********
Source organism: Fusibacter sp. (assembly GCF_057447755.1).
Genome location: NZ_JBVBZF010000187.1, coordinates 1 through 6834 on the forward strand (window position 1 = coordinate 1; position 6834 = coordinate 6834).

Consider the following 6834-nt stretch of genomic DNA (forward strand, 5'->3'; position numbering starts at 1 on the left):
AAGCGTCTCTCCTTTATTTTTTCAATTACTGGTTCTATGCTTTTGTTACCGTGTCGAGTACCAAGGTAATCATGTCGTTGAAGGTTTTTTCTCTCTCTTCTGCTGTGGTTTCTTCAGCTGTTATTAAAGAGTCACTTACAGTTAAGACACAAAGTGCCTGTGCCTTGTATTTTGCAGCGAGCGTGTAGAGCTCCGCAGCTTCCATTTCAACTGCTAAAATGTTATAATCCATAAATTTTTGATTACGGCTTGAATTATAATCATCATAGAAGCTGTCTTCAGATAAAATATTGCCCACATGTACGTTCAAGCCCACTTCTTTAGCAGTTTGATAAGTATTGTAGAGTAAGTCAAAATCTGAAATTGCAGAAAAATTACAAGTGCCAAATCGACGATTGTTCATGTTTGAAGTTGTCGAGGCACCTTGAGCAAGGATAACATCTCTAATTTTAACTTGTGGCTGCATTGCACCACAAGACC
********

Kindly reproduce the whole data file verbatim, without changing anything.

Source organism: Fusibacter sp. (assembly GCF_057447755.1).
Genome location: NZ_JBVBZF010000187.1, coordinates 1 through 6834 on the forward strand (window position 1 = coordinate 1; position 6834 = coordinate 6834).

Consider the following 6834-nt stretch of genomic DNA (forward strand, 5'->3'; position numbering starts at 1 on the left):
AAGCGTCTCTCCTTTATTTTTTCAATTACTGGTTCTATGCTTTTGTTACCGTGTCGAGTACCAAGGTAATCATGTCGTTGAAGGTTTTTTCTCTCTCTTCTGCTGTGGTTTCTTCAGCTGTTATTAAAGAGTCACTTACAGTTAAGACACAAAGTGCCTGTGCCTTGTATTTTGCAGCGAGCGTGTAGAGCTCCGCAGCTTCCATTTCAACTGCTAAAATGTTATAATCCATAAATTTTTGATTACGGCTTGAATTATAATCATCATAGAAGCTGTCTTCAGATAAAATATTGCCCACATGTACGTTCAAGCCCACTTCTTTAGCAGTTTGATAAGTATTGTAGAGTAAGTCAAAATCTGAAATTGCAGAAAAATTACAAGTGCCAAATCGACGATTGTTCATGTTTGAAGTTGTCGAGGCACCTTGAGCAAGGATAACATCTCTAATTTTAACTTGTGGCTGCATTGCACCACAAGACC